Burst of American thunder is different from any European thunder I've known. Not necessarily better, just different. It almost always arrives as a great jostling, exhilarating mass. Nine hours after a storm blasted me out of bed at 3am, I'm at Michigan International Speedway in the first Miller automobile to win the Indy 500, the 1923 HCS Special, with its straight-eight exhaust growling down the trembling pipe three inches below my right elbow and bouncing back off the straightaway wall. Thunder indeed.
The sound starts as a deep, throaty bark and builds with the revs to a ripping rumble that shreds the air, surges up your spine and squeezes you within your chest. And I'm thinking, if anyone or anything deserves the credit for giving America its own thunder, it must surely be Harry Arminius Miller and cars like the HCS Special.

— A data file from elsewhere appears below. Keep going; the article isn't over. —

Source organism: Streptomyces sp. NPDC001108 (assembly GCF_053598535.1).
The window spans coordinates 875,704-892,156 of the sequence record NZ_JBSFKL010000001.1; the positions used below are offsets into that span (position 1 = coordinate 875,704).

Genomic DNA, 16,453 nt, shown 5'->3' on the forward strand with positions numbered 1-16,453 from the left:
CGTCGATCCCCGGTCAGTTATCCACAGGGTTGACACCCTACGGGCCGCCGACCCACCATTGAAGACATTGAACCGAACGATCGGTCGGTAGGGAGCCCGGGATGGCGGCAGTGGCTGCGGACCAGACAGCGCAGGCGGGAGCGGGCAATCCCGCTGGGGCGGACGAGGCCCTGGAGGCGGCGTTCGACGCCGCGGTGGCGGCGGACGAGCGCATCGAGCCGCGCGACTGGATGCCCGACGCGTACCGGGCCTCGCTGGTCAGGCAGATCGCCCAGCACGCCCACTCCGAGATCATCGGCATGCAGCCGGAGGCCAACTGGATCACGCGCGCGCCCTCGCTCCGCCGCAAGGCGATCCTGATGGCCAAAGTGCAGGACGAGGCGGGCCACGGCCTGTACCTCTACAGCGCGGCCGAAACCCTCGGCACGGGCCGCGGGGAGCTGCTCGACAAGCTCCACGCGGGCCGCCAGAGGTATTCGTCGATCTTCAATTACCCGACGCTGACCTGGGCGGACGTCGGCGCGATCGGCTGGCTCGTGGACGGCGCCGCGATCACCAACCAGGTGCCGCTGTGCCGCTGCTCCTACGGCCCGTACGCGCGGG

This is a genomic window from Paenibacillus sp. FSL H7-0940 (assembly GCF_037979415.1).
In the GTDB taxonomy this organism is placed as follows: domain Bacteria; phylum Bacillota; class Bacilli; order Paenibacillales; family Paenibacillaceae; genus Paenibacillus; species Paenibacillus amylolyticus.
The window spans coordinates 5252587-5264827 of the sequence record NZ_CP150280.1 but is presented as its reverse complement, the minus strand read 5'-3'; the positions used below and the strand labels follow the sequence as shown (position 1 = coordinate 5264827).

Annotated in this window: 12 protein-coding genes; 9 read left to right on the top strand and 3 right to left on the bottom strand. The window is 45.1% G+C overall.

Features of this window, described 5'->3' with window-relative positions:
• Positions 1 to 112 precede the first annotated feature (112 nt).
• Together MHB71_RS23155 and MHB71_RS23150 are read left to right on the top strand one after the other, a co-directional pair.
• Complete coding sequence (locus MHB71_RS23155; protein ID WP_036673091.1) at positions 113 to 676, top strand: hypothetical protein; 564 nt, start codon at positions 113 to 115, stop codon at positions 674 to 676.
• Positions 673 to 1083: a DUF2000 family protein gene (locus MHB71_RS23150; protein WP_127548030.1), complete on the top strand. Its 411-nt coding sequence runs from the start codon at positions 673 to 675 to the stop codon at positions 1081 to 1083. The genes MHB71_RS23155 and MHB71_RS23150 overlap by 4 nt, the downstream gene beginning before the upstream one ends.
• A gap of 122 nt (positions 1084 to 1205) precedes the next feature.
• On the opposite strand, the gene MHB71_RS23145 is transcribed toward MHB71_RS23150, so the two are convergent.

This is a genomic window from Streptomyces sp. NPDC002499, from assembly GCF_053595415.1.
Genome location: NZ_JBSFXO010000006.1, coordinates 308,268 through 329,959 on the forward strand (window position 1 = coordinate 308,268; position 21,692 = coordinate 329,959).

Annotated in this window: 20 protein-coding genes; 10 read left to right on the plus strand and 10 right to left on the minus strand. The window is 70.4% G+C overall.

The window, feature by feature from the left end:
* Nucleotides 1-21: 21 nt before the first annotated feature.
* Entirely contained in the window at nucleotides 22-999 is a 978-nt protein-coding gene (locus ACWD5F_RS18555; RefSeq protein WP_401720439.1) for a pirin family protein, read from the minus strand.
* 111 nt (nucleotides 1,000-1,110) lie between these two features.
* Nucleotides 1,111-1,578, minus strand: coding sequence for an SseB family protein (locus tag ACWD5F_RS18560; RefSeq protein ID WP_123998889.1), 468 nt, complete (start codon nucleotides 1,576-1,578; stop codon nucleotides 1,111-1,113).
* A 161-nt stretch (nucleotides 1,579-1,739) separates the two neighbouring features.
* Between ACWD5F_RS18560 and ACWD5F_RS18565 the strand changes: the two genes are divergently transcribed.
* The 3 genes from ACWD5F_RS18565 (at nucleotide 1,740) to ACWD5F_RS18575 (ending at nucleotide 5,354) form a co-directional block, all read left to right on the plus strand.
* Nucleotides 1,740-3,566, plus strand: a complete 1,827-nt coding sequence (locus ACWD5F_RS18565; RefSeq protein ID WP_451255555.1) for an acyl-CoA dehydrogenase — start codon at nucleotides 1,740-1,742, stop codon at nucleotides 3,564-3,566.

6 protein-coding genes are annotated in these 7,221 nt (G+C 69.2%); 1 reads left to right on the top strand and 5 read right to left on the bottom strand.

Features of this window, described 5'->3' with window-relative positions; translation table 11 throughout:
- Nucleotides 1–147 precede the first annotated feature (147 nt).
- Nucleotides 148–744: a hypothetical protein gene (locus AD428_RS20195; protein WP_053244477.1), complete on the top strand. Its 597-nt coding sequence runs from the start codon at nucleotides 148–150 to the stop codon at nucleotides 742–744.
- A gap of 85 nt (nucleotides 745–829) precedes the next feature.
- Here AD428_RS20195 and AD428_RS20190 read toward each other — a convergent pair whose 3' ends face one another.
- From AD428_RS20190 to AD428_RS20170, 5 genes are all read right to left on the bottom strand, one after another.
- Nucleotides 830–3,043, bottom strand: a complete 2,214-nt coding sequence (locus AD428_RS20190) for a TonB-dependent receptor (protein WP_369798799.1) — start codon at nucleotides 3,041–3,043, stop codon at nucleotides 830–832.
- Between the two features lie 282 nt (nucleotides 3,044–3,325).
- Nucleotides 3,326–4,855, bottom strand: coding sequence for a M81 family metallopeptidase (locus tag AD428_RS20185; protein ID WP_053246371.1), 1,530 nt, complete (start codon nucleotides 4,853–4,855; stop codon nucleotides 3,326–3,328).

You may not be familiar with Miller, or of a generation post-dating treaded racing tires.
But Harry Miller was American motor racing's creative giant, and left an indelible imprint on the nation's car culture. He was an artist and an artisan who believed the machinery inside should be as elegant as the shape outside; he was an innovator and a game-changer who pioneered technologies such as front-wheel drive and four-wheel drive in serious motor sport. He was also the first US designer to series-produce complete, bespoke racing cars; nothing on a Miller was converted road-car equipment, and virtually everything except the block casting and ignition was made in-house.
Harry Miller was in essence the North American Ettore Bugatti and Colin Chapman rolled into one
Published Dec 7th, 2015
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